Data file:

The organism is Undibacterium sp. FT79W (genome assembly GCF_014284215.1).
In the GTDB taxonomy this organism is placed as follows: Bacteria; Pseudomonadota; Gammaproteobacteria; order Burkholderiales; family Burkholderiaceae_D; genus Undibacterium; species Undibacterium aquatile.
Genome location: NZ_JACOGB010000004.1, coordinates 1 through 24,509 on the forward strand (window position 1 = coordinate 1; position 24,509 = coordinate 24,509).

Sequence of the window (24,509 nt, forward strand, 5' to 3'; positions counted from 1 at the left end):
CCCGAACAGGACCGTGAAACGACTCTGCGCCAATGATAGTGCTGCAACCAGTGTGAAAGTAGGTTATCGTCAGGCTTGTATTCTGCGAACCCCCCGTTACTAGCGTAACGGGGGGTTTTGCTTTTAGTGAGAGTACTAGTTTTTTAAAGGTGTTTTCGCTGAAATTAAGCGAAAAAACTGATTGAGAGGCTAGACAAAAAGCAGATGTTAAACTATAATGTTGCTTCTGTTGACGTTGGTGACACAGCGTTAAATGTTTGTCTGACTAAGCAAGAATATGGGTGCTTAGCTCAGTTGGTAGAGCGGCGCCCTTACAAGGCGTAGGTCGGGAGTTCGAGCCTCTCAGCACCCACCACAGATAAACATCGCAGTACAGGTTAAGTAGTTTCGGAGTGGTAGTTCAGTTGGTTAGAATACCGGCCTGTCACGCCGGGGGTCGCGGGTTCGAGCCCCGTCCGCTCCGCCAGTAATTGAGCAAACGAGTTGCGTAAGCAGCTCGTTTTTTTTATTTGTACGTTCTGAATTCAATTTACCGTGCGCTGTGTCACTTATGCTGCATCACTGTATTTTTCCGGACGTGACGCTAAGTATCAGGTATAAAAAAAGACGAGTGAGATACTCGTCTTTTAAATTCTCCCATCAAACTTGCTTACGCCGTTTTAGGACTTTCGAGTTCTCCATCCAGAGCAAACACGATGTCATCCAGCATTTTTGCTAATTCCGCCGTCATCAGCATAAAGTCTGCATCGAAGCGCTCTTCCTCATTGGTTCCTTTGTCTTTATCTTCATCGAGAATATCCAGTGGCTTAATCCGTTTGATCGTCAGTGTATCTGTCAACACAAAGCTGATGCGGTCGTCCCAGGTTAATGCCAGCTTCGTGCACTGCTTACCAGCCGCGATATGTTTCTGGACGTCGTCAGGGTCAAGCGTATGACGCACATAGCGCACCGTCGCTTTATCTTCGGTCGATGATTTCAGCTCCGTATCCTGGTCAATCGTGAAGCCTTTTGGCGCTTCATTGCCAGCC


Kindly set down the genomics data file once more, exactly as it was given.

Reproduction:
The organism is Undibacterium sp. FT79W (genome assembly GCF_014284215.1).
In the GTDB taxonomy this organism is placed as follows: Bacteria; Pseudomonadota; Gammaproteobacteria; order Burkholderiales; family Burkholderiaceae_D; genus Undibacterium; species Undibacterium aquatile.
Genome location: NZ_JACOGB010000004.1, coordinates 1 through 24,509 on the forward strand (window position 1 = coordinate 1; position 24,509 = coordinate 24,509).

Sequence of the window (24,509 nt, forward strand, 5' to 3'; positions counted from 1 at the left end):
CCCGAACAGGACCGTGAAACGACTCTGCGCCAATGATAGTGCTGCAACCAGTGTGAAAGTAGGTTATCGTCAGGCTTGTATTCTGCGAACCCCCCGTTACTAGCGTAACGGGGGGTTTTGCTTTTAGTGAGAGTACTAGTTTTTTAAAGGTGTTTTCGCTGAAATTAAGCGAAAAAACTGATTGAGAGGCTAGACAAAAAGCAGATGTTAAACTATAATGTTGCTTCTGTTGACGTTGGTGACACAGCGTTAAATGTTTGTCTGACTAAGCAAGAATATGGGTGCTTAGCTCAGTTGGTAGAGCGGCGCCCTTACAAGGCGTAGGTCGGGAGTTCGAGCCTCTCAGCACCCACCACAGATAAACATCGCAGTACAGGTTAAGTAGTTTCGGAGTGGTAGTTCAGTTGGTTAGAATACCGGCCTGTCACGCCGGGGGTCGCGGGTTCGAGCCCCGTCCGCTCCGCCAGTAATTGAGCAAACGAGTTGCGTAAGCAGCTCGTTTTTTTTATTTGTACGTTCTGAATTCAATTTACCGTGCGCTGTGTCACTTATGCTGCATCACTGTATTTTTCCGGACGTGACGCTAAGTATCAGGTATAAAAAAAGACGAGTGAGATACTCGTCTTTTAAATTCTCCCATCAAACTTGCTTACGCCGTTTTAGGACTTTCGAGTTCTCCATCCAGAGCAAACACGATGTCATCCAGCATTTTTGCTAATTCCGCCGTCATCAGCATAAAGTCTGCATCGAAGCGCTCTTCCTCATTGGTTCCTTTGTCTTTATCTTCATCGAGAATATCCAGTGGCTTAATCCGTTTGATCGTCAGTGTATCTGTCAACACAAAGCTGATGCGGTCGTCCCAGGTTAATGCCAGCTTCGTGCACTGCTTACCAGCCGCGATATGTTTCTGGACGTCGTCAGGGTCAAGCGTATGACGCACATAGCGCACCGTCGCTTTATCTTCGGTCGATGATTTCAGCTCCGTATCCTGGTCAATCGTGAAGCCTTTTGGCGCTTCATTGCCAGCC